Likewise, insufficient or none existence of pooled funds in some economies like Tanzania means that the private sector can not access the capital markets effectively, according to the East African Development Bank (EADB) Resident Manager in Dar es Salaam, Mr Andulile Mwakalyelye.
The manager told a workshop on credit ratings, asset backed securities and structured finance in the city yesterday that, “Slow growth of capital markets in the region might be due to policies, regulations and practices which are unfriendly to the market and investors.”
He also said insufficient liquidity in the secondary market which would allow quick exit of investors, give rise to price discovery and the regression of credible yield curves were lacking. Consequently, most bonds are held to maturity due to absence of an active secondary market.
The Metropol Corporation Ltd Managing Director Mr Sam Omukoko said improper flow of information on the benefits of investing on capital markets is also a reason for the underdevelopment of debt markets in the region.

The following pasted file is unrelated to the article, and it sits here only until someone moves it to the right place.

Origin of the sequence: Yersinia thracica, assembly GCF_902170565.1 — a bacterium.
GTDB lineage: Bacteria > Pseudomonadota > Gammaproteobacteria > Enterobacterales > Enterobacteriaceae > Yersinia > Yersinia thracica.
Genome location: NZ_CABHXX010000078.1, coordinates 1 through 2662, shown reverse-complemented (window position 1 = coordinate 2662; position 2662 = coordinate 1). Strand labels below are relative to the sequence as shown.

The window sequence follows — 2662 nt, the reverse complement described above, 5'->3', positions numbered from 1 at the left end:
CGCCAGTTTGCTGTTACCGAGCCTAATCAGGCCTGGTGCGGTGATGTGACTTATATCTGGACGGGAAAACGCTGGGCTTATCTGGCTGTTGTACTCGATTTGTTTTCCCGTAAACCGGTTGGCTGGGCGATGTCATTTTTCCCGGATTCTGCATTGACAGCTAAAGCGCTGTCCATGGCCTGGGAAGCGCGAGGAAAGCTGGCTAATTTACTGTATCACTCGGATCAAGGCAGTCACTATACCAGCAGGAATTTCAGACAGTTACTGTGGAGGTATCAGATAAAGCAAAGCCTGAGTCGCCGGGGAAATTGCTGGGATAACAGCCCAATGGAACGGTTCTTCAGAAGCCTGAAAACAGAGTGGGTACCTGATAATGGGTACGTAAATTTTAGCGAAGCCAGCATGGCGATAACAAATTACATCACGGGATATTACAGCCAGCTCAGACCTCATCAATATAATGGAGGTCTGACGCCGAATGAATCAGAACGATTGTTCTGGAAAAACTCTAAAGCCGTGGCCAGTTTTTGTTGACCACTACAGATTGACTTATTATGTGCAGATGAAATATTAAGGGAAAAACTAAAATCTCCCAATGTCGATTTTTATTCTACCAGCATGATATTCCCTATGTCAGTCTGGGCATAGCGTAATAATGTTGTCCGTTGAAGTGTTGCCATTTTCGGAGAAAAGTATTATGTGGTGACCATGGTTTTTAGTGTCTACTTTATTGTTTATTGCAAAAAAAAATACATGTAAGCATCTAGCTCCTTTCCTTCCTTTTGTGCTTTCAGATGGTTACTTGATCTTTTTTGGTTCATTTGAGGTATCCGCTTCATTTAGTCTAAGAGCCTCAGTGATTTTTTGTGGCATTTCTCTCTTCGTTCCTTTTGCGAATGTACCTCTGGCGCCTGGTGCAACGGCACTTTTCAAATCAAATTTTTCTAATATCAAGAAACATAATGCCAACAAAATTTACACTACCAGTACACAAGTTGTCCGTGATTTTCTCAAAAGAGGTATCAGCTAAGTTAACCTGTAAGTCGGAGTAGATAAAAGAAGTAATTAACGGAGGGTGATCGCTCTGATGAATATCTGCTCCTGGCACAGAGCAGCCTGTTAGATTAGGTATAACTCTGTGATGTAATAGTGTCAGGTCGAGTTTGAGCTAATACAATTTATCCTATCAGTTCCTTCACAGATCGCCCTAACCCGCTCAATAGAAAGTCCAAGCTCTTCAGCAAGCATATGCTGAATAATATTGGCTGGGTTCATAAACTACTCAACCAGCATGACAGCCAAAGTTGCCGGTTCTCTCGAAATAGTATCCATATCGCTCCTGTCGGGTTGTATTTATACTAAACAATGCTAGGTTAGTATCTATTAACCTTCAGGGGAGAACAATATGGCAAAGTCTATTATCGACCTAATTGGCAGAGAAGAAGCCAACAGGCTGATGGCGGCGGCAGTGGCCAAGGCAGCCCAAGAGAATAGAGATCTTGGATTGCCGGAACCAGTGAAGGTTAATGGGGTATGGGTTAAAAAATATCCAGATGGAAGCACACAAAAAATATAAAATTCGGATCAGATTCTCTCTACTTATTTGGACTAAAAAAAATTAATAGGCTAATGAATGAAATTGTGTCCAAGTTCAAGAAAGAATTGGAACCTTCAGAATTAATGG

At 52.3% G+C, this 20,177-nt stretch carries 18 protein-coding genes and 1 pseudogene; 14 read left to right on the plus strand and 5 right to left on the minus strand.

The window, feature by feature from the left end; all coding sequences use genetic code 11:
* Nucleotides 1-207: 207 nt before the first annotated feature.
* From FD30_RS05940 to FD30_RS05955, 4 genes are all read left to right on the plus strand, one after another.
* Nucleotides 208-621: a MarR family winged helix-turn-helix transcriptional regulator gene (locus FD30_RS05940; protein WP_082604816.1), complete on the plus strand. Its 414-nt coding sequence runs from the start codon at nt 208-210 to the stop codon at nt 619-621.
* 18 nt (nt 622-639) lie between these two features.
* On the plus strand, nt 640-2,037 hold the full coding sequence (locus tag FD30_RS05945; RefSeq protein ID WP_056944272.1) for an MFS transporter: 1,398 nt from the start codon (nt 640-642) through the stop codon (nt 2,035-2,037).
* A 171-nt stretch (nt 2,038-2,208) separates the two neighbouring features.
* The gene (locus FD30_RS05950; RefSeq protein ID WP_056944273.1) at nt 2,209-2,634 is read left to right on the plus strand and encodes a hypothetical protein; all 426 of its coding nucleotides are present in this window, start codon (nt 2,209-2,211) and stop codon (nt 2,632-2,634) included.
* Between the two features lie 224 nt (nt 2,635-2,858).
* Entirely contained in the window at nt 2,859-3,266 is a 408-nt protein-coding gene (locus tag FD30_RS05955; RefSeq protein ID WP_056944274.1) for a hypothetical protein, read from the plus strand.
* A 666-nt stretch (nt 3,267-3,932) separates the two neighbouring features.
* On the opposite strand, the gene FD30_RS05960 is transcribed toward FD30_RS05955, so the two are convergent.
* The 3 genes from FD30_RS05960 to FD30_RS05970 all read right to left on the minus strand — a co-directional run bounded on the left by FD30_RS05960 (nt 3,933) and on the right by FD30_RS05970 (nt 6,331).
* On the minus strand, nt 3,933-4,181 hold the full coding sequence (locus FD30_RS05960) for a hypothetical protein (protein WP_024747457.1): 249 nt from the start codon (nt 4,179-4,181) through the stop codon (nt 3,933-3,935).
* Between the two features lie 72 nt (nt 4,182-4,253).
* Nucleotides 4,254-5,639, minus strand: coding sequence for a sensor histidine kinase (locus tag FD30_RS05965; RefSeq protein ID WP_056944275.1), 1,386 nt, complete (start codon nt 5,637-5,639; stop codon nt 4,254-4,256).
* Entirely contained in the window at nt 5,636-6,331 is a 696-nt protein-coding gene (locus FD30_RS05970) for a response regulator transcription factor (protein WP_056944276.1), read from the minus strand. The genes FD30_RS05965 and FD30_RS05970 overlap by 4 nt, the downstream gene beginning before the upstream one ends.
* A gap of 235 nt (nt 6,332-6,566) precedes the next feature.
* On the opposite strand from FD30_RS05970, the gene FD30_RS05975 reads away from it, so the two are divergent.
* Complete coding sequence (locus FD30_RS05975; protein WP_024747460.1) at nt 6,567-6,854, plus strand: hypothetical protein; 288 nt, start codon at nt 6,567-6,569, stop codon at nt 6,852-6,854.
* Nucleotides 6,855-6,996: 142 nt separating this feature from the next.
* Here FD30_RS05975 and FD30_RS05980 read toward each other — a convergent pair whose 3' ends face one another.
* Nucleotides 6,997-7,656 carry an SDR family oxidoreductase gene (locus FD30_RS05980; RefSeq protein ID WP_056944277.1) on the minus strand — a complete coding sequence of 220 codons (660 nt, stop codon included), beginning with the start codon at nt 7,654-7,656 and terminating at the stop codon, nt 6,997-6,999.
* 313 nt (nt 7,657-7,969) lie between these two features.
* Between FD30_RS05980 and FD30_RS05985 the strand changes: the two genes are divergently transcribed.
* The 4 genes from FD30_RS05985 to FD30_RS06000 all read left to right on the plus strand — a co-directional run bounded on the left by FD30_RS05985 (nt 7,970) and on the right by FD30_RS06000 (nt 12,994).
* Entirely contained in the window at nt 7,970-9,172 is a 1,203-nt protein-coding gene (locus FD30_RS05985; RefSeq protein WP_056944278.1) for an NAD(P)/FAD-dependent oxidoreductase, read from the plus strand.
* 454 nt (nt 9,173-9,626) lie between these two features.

Instead he said majority people have been depositing money to the commercial banks which offer an average of two per cent interest but surprisingly lends the same amount at above 20 per cent. “Commercial banks engage in the supply of long term capital which impact negatively on the high cost of capital, production and ultimately high prices of the goods and services to the consumer,” he said.
Mr Omukoko cited huge volume of liquidity going unregistered in the informal economy which offers extensive potentials for the Capital markets to penetrate and harness them, only if proper mechanism is established. “Concerted efforts are needed for the capital markets to provide right information which shows the reasons why people should invest in the debt market instead of putting their money in the banks,” he added.